absolute


From The Collaborative International Dictionary of English v.0.48:

Absolute \Ab"so*lute\, a. [L. absolutus, p. p. of absolvere: cf.
   F. absolu. See Absolve.]
   1. Loosed from any limitation or condition; uncontrolled;
      unrestricted; unconditional; as, absolute authority,
      monarchy, sovereignty, an absolute promise or command;
      absolute power; an absolute monarch.
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   2. Complete in itself; perfect; consummate; faultless; as,
      absolute perfection; absolute beauty.
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            So absolute she seems,
            And in herself complete.              --Milton.
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   3. Viewed apart from modifying influences or without
      comparison with other objects; actual; real; -- opposed to
      relative and comparative; as, absolute motion;
      absolute time or space.
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   Note: Absolute rights and duties are such as pertain to man
         in a state of nature as contradistinguished from
         relative rights and duties, or such as pertain to him
         in his social relations.
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   4. Loosed from, or unconnected by, dependence on any other
      being; self-existent; self-sufficing.
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   Note: In this sense God is called the Absolute by the Theist.
         The term is also applied by the Pantheist to the
         universe, or the total of all existence, as only
         capable of relations in its parts to each other and to
         the whole, and as dependent for its existence and its
         phenomena on its mutually depending forces and their
         laws.
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   5. Capable of being thought or conceived by itself alone;
      unconditioned; non-relative.
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   Note: It is in dispute among philosopher whether the term, in
         this sense, is not applied to a mere logical fiction or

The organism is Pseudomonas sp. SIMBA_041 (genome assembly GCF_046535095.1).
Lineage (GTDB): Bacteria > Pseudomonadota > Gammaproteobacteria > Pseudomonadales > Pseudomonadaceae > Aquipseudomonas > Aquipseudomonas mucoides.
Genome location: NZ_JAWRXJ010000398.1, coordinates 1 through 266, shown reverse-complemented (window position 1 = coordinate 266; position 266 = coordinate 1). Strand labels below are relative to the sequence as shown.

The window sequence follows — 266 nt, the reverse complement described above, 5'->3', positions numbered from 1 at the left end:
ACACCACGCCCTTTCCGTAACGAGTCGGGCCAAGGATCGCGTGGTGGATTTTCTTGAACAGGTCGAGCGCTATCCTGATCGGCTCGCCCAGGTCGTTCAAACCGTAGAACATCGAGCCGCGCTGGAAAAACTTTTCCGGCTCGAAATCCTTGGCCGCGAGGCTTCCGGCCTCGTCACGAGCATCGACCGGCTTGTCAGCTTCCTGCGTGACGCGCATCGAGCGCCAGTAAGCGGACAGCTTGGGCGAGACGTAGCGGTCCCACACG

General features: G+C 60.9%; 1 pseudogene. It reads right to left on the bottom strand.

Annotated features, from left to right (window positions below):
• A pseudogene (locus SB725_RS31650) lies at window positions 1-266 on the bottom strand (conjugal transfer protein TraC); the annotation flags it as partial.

abstraction, or whether the absolute, as thus defined,
         can be known, as a reality, by the human intellect.
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               To Cusa we can indeed articulately trace, word
               and thing, the recent philosophy of the absolute.
                                                  --Sir W.
                                                  Hamilton.
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   6. Positive; clear; certain; not doubtful. [R.]
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            I am absolute 't was very Cloten.     --Shak.
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   7. Authoritative; peremptory. [R.]
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            The peddler stopped, and tapped her on the head,
            With absolute forefinger, brown and ringed. --Mrs.
                                                  Browning.
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   8. (Chem.) Pure; unmixed; as, absolute alcohol.
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   9. (Gram.) Not immediately dependent on the other parts of
      the sentence in government; as, the case absolute. See
      Ablative absolute, under Ablative.
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   Absolute curvature (Geom.), that curvature of a curve of
      double curvature, which is measured in the osculating
      plane of the curve.

   Absolute equation (Astron.), the sum of the optic and
      eccentric equations.

   Absolute space (Physics), space considered without relation
      to material limits or objects.

   Absolute terms. (Alg.), such as are known, or which do not
      contain the unknown quantity. --Davies & Peck.

   Absolute temperature (Physics), the temperature as measured
      on a scale determined by certain general thermo-dynamic
      principles, and reckoned from the absolute zero.

   Absolute zero (Physics), the be ginning, or zero point, in
      the scale of absolute temperature. It is equivalent to
      -273[deg] centigrade or -459.4[deg] Fahrenheit.
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   Syn: Positive; peremptory; certain; unconditional; unlimited;
        unrestricted; unqualified; arbitrary; despotic;
        autocratic.
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.

From The Collaborative International Dictionary of English v.0.48:

Absolute \Ab"so*lute\, n. (Geom.)
   In a plane, the two imaginary circular points at infinity; in
   space of three dimensions, the imaginary circle at infinity.
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